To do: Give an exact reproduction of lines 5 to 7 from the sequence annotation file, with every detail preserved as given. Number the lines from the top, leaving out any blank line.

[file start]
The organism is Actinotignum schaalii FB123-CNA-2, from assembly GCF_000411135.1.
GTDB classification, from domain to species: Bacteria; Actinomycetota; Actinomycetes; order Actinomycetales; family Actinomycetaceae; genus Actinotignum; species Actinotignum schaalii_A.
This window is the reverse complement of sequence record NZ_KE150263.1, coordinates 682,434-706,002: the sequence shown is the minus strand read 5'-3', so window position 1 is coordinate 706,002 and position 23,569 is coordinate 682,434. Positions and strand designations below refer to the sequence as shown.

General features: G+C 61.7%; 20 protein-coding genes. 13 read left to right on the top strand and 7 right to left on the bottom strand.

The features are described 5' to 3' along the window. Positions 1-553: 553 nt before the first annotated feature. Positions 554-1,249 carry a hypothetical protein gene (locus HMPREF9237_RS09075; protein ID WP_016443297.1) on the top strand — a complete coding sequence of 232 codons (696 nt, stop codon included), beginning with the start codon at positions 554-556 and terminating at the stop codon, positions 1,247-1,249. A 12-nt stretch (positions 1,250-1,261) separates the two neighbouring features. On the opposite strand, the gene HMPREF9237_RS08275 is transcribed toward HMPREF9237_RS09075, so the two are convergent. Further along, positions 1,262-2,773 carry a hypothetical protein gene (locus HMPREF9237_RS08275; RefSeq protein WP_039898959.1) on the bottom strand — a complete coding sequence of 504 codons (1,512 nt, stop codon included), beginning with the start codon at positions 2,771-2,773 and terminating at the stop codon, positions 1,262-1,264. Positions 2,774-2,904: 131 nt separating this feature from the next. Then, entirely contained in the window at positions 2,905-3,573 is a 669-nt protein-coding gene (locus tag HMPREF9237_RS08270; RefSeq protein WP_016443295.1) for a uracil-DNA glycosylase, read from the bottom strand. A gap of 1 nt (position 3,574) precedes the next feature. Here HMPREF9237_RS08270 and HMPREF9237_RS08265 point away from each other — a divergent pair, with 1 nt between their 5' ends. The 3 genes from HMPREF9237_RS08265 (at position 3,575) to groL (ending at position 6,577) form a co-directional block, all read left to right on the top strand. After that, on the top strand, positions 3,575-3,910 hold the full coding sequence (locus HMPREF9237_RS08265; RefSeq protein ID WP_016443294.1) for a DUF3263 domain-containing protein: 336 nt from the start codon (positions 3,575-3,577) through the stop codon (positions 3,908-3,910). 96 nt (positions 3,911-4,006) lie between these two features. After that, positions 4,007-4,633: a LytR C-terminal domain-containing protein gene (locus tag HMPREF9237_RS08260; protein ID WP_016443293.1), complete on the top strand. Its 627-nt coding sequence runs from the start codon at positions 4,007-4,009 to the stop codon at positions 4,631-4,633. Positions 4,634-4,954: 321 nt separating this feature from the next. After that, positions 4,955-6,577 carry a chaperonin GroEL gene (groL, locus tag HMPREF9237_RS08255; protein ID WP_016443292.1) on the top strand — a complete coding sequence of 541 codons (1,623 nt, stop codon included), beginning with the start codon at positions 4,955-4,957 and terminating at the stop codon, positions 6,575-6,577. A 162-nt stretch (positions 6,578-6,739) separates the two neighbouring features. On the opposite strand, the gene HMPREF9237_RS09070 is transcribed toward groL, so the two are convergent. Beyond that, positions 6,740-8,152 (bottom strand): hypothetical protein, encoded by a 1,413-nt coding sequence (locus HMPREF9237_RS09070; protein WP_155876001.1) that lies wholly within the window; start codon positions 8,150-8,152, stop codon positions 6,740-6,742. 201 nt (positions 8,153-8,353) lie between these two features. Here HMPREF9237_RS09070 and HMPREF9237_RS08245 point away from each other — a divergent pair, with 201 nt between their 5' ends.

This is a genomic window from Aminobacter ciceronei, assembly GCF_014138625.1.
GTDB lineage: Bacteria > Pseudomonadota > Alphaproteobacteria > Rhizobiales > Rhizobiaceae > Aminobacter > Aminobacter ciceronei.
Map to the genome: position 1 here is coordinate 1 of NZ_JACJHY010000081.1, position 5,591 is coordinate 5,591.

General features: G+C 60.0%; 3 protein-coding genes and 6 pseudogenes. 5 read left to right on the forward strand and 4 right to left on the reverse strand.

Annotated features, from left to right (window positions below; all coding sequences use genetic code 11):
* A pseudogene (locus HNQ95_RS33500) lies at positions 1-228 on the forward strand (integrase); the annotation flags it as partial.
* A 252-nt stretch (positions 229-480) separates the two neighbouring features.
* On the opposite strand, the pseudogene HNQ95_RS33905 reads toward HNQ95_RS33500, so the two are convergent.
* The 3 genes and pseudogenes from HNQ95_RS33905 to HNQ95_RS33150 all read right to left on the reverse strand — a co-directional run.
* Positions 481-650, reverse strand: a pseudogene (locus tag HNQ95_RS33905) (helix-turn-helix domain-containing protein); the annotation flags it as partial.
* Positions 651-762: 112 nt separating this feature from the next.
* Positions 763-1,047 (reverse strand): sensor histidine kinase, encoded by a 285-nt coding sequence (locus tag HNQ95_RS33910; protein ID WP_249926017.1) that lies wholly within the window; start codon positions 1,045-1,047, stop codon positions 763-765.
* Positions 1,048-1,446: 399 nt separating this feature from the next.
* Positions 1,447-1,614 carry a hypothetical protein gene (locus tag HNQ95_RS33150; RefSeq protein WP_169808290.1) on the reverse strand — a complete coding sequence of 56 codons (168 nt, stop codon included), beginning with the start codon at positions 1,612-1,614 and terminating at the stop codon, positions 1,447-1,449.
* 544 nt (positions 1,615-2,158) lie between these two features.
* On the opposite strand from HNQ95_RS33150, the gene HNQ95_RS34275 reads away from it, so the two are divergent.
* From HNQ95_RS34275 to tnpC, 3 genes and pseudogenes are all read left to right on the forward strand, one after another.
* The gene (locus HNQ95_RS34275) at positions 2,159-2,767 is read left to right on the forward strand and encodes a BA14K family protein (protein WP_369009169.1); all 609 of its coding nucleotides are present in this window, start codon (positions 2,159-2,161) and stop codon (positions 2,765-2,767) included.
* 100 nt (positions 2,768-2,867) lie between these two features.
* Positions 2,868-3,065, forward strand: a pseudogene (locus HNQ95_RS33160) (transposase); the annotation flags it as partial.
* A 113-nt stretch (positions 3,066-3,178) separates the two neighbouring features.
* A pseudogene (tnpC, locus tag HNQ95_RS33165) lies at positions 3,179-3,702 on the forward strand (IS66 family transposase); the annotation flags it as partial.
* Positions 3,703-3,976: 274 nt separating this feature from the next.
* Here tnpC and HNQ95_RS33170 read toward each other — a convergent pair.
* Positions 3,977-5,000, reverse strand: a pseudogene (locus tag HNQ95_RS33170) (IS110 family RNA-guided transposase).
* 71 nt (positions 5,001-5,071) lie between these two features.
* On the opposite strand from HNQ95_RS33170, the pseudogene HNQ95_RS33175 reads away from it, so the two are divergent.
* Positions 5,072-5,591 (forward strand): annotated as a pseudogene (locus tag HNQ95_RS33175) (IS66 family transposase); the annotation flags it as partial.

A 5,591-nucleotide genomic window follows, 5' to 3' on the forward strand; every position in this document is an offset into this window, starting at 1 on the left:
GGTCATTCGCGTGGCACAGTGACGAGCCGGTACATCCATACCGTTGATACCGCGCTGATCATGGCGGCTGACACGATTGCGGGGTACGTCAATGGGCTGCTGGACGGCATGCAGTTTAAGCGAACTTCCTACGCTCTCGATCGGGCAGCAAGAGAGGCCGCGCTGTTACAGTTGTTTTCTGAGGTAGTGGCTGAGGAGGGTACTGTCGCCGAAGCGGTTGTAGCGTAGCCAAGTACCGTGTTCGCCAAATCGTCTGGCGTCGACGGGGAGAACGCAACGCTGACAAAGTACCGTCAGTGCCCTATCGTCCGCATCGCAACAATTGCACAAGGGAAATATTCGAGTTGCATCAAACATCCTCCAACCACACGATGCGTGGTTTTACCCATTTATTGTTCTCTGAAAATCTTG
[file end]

The features are described 5' to 3' along the window. Positions 1-553: 553 nt before the first annotated feature. Positions 554-1,249 carry a hypothetical protein gene (locus HMPREF9237_RS09075; protein ID WP_016443297.1) on the top strand — a complete coding sequence of 232 codons (696 nt, stop codon included), beginning with the start codon at positions 554-556 and terminating at the stop codon, positions 1,247-1,249. A 12-nt stretch (positions 1,250-1,261) separates the two neighbouring features. On the opposite strand, the gene HMPREF9237_RS08275 is transcribed toward HMPREF9237_RS09075, so the two are convergent. Further along, positions 1,262-2,773 carry a hypothetical protein gene (locus HMPREF9237_RS08275; RefSeq protein WP_039898959.1) on the bottom strand — a complete coding sequence of 504 codons (1,512 nt, stop codon included), beginning with the start codon at positions 2,771-2,773 and terminating at the stop codon, positions 1,262-1,264. Positions 2,774-2,904: 131 nt separating this feature from the next. Then, entirely contained in the window at positions 2,905-3,573 is a 669-nt protein-coding gene (locus tag HMPREF9237_RS08270; RefSeq protein WP_016443295.1) for a uracil-DNA glycosylase, read from the bottom strand. A gap of 1 nt (position 3,574) precedes the next feature. Here HMPREF9237_RS08270 and HMPREF9237_RS08265 point away from each other — a divergent pair, with 1 nt between their 5' ends. The 3 genes from HMPREF9237_RS08265 (at position 3,575) to groL (ending at position 6,577) form a co-directional block, all read left to right on the top strand. After that, on the top strand, positions 3,575-3,910 hold the full coding sequence (locus HMPREF9237_RS08265; RefSeq protein ID WP_016443294.1) for a DUF3263 domain-containing protein: 336 nt from the start codon (positions 3,575-3,577) through the stop codon (positions 3,908-3,910). 96 nt (positions 3,911-4,006) lie between these two features. After that, positions 4,007-4,633: a LytR C-terminal domain-containing protein gene (locus tag HMPREF9237_RS08260; protein ID WP_016443293.1), complete on the top strand. Its 627-nt coding sequence runs from the start codon at positions 4,007-4,009 to the stop codon at positions 4,631-4,633. Positions 4,634-4,954: 321 nt separating this feature from the next. After that, positions 4,955-6,577 carry a chaperonin GroEL gene (groL, locus tag HMPREF9237_RS08255; protein ID WP_016443292.1) on the top strand — a complete coding sequence of 541 codons (1,623 nt, stop codon included), beginning with the start codon at positions 4,955-4,957 and terminating at the stop codon, positions 6,575-6,577. A 162-nt stretch (positions 6,578-6,739) separates the two neighbouring features. On the opposite strand, the gene HMPREF9237_RS09070 is transcribed toward groL, so the two are convergent. Beyond that, positions 6,740-8,152 (bottom strand): hypothetical protein, encoded by a 1,413-nt coding sequence (locus HMPREF9237_RS09070; protein WP_155876001.1) that lies wholly within the window; start codon positions 8,150-8,152, stop codon positions 6,740-6,742. 201 nt (positions 8,153-8,353) lie between these two features. Here HMPREF9237_RS09070 and HMPREF9237_RS08245 point away from each other — a divergent pair, with 201 nt between their 5' ends.

This is a genomic window from Aminobacter ciceronei, assembly GCF_014138625.1.
GTDB lineage: Bacteria > Pseudomonadota > Alphaproteobacteria > Rhizobiales > Rhizobiaceae > Aminobacter > Aminobacter ciceronei.